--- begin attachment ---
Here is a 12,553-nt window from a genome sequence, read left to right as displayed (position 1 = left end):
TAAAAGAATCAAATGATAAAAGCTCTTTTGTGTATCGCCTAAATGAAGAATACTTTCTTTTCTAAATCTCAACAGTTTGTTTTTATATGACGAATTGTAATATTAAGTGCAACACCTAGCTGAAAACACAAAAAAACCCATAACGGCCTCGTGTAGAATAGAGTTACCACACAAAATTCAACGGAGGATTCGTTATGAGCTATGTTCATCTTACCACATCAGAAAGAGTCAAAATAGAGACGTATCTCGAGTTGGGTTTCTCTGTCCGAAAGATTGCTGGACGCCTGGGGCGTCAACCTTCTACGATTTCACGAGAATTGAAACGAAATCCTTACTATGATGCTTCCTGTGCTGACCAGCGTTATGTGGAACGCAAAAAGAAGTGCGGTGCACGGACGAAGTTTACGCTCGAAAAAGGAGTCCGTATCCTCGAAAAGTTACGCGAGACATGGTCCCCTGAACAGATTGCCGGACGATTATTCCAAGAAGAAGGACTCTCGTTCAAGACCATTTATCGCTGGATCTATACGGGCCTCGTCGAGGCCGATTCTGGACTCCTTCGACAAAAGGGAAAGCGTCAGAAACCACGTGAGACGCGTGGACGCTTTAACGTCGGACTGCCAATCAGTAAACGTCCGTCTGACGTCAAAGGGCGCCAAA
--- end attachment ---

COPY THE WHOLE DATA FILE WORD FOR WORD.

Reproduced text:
Here is a 12,553-nt window from a genome sequence, read left to right as displayed (position 1 = left end):
TAAAAGAATCAAATGATAAAAGCTCTTTTGTGTATCGCCTAAATGAAGAATACTTTCTTTTCTAAATCTCAACAGTTTGTTTTTATATGACGAATTGTAATATTAAGTGCAACACCTAGCTGAAAACACAAAAAAACCCATAACGGCCTCGTGTAGAATAGAGTTACCACACAAAATTCAACGGAGGATTCGTTATGAGCTATGTTCATCTTACCACATCAGAAAGAGTCAAAATAGAGACGTATCTCGAGTTGGGTTTCTCTGTCCGAAAGATTGCTGGACGCCTGGGGCGTCAACCTTCTACGATTTCACGAGAATTGAAACGAAATCCTTACTATGATGCTTCCTGTGCTGACCAGCGTTATGTGGAACGCAAAAAGAAGTGCGGTGCACGGACGAAGTTTACGCTCGAAAAAGGAGTCCGTATCCTCGAAAAGTTACGCGAGACATGGTCCCCTGAACAGATTGCCGGACGATTATTCCAAGAAGAAGGACTCTCGTTCAAGACCATTTATCGCTGGATCTATACGGGCCTCGTCGAGGCCGATTCTGGACTCCTTCGACAAAAGGGAAAGCGTCAGAAACCACGTGAGACGCGTGGACGCTTTAACGTCGGACTGCCAATCAGTAAACGTCCGTCTGACGTCAAAGGGCGCCAAA